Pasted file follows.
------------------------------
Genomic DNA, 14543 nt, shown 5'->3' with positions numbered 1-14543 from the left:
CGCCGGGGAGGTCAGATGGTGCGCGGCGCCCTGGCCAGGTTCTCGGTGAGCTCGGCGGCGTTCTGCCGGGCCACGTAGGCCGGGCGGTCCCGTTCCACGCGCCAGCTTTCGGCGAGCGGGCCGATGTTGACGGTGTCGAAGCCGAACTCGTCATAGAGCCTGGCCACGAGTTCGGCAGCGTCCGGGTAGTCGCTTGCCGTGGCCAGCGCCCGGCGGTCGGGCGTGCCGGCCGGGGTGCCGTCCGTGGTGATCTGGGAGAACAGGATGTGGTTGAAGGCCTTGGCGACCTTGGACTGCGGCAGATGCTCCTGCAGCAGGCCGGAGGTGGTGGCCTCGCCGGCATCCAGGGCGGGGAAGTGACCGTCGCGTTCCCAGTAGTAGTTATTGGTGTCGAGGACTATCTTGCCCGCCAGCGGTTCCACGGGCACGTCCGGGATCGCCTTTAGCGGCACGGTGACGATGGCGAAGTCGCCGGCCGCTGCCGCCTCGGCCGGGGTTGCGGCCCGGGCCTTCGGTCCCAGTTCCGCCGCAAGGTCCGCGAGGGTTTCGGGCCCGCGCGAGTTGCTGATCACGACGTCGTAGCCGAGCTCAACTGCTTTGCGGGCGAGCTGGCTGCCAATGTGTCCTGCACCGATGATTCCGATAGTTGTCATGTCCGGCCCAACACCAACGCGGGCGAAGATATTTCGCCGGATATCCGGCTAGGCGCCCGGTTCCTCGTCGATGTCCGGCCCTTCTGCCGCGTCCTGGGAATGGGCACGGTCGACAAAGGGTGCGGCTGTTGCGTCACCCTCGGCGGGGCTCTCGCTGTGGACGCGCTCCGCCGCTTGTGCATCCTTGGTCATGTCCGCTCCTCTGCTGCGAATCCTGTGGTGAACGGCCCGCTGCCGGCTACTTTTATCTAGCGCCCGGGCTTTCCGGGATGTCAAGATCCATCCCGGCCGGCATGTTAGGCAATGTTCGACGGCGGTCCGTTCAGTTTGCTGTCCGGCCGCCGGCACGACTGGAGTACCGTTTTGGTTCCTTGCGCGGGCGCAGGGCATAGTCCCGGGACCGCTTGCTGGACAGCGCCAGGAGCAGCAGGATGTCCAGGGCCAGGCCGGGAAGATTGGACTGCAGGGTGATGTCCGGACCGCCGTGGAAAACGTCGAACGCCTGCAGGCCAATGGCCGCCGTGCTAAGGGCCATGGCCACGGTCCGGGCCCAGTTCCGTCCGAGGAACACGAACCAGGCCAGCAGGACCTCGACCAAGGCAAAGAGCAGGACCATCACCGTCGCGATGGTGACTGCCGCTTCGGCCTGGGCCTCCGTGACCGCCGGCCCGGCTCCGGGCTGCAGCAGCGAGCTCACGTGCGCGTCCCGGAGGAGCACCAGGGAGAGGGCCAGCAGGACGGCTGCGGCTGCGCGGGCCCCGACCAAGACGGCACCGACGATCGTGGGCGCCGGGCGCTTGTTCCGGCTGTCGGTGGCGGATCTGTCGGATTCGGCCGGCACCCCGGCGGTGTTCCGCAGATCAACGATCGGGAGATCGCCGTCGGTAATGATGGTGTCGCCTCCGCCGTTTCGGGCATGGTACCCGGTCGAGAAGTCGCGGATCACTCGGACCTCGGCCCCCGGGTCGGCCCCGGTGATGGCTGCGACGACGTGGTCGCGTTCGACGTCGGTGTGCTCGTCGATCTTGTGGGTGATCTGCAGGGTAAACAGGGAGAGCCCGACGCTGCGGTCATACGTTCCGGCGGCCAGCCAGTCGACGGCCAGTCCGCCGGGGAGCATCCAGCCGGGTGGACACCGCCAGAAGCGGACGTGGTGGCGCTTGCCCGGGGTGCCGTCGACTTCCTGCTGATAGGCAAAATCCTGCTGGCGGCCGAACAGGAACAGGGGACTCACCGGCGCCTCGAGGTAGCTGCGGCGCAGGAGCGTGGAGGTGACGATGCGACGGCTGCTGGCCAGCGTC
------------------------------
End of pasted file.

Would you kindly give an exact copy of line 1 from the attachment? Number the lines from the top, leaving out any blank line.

Genomic DNA, 14543 nt, shown 5'->3' with positions numbered 1-14543 from the left: